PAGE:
Australian phosphate importer denies existence of Western Sahara
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"There's no such country called Western Sahara," Incitec Pivot said to Australian Associated Press today. The statement follows intervention by former Australian senator in the company's general assembly, protesting the trade. 

Read also press release: Australian Superphosphate not so super

Published 05 September 2008

Western Sahara has been treated by the UN since the beginning of the 60s. Still the CEO of the Australian fertiliser company Incitec Pivot, Julan Segal (right) denies its existence. Although he supports the Moroccan occupation of Western Sahara by calling the occupied area "Moroccan", and although his company finances the occupation by purchasing its phosphate rock, he claims to Australian Associated Press not to be involved in politics.

See story by Australian Associated Press, published In Sydney Morning Herald today.

Shareholders approve Incitec 20-1 split
September 5, 2008 

Shareholders of explosives and fertiliser maker Incitec Pivot have overwhelmingly approved a share split of 20 for one.

The share split will apply to shares held as at 1900 AEST on September 23.

The total number of fully paid shares in Incitec will increase to about 1,217,230,560 from 60,861,528.

"It (the share split) is intended to benefit shareholders by lowering the nominal value of shares, so that the affordability of the shares to retail investors will be increased and facilitate the introduction of a dividend reinvestment plan for Incitec Pivot shareholders," chairman John Watson told a general meeting of shareholders.

"We are proposing to introduce a dividend reinvestment plan in response to requests from shareholders.

"Shareholders will be invited to participate when the reinvestment plan is established which, we expect, will be in time for the year's final dividend."

Incitec shares were $5.97 lower at $135.14 at 1534 AEST on Friday.

Normal trading in the Incitec Pivot shares on a post-split basis will start on October 1.

Incitec shareholders also approved a resolution which Mr Watson said was a technical one required under the Corporations Act and by the company's debt finance providers.

"This resolution seeks shareholder approval for various Dyno Nobel subsidiaries, which are now owned by Incitec Pivot, to give financial assistance in relation to Incitec Pivot's acquisition of Dyno Nobel and for other purposes by becoming guarantors to those facilities," he said.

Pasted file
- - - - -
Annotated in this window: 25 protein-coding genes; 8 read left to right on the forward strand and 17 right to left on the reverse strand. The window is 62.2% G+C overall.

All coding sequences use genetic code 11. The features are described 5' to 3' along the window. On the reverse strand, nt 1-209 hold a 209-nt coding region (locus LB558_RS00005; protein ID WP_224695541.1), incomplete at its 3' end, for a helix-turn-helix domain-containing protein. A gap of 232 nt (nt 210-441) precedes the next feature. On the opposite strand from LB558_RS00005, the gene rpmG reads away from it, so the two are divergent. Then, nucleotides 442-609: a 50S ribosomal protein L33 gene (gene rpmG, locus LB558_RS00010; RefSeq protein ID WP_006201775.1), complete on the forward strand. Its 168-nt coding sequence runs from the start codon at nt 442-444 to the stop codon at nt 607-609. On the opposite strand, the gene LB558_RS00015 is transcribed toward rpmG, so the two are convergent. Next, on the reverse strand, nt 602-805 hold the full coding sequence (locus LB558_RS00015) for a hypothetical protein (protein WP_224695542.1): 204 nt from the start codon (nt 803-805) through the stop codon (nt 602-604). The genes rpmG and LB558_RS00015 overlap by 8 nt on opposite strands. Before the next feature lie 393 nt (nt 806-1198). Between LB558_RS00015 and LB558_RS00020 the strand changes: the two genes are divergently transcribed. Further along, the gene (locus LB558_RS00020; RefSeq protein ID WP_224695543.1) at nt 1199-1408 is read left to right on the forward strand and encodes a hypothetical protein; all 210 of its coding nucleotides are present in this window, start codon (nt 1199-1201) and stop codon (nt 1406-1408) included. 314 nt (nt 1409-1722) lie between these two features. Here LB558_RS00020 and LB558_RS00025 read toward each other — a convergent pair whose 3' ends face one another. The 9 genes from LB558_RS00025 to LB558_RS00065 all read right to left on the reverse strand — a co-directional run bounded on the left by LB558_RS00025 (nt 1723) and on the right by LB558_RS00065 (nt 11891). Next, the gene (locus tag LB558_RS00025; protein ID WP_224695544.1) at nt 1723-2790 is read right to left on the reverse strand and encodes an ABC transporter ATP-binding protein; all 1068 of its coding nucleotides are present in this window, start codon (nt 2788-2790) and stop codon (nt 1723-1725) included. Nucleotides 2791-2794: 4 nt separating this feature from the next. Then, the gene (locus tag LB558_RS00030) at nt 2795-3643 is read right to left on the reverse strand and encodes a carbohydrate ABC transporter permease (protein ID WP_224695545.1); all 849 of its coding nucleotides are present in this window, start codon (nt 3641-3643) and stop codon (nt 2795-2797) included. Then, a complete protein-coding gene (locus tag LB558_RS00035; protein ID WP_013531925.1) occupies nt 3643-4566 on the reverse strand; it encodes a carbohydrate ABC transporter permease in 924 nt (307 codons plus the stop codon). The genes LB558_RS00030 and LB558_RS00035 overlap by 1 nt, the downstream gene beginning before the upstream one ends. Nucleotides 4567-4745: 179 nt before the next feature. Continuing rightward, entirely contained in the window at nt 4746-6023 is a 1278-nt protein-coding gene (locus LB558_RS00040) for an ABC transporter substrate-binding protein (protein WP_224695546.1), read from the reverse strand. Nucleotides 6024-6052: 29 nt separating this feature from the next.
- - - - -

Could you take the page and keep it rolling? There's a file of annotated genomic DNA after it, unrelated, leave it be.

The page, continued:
Incitec completed its $2.6 billion takeover of explosives firm Dyno Nobel about three months ago.

Mr Watson said the effect of the resolution was to join all of the components of the new business, including Dyno Nobel, so that those assets could

be jointly used as security for borrowings.

Mr Watson also told shareholders that the company was formally reviewing the competencies, skills and attributes of the Incitec board.

"We expect that process will be completed prior to the AGM (annual general meeting)," he told shareholders.

Friday's meeting by Incitec shareholders again attracted a tiny demonstration outside from the Australian Western Sahara Association (AWSA)

The AWSA is asking that Incitec and other fertiliser companies put on hold imports of phosphate mined in the Western Sahara, which the AWSA claims is being sold illegally by Morocco.

The AWSA says Morocco claims sovereignty over Western Sahara but is an "occupying power" that is selling phosphate from the Western Sahara without the consent of the Saharawi people.

Former Democrats senator Lyn Allison, who was a proxy for an Incitec shareholder, asked Mr Watson during the meeting if the board had considered the risk of importing phosphate from an "occupied country", Western Sahara.

"These transactions with occupied counties are considered illegal in international law," Ms Allison said.

Mr Watson said he was happy to engage Ms Allison in the matter, but the meeting was not the appropriate time.

Incitec chief executive Julian Segal told reporters after the meeting that Incitec imported phosphate from Morocco.

"There's no such country called Western Sahara," he said.

"We import phosphate rock from Morocco. Some of that rock would come from Western Sahara.

"What is important is we are not politicians, we are running a business - what we need to do is comply very clearly with the laws of the countries in which we operate, and I can assure you that we are absolutely and totally and utterly complying with the laws that are regulating this kind of situation."

Mr Segal also said that demand for fertiliser would continue to be very strong given strong global demand for food.

"And therefore the price levels that we're seeing at the moment, give and take, I think is sustainable for the foreseeable future.

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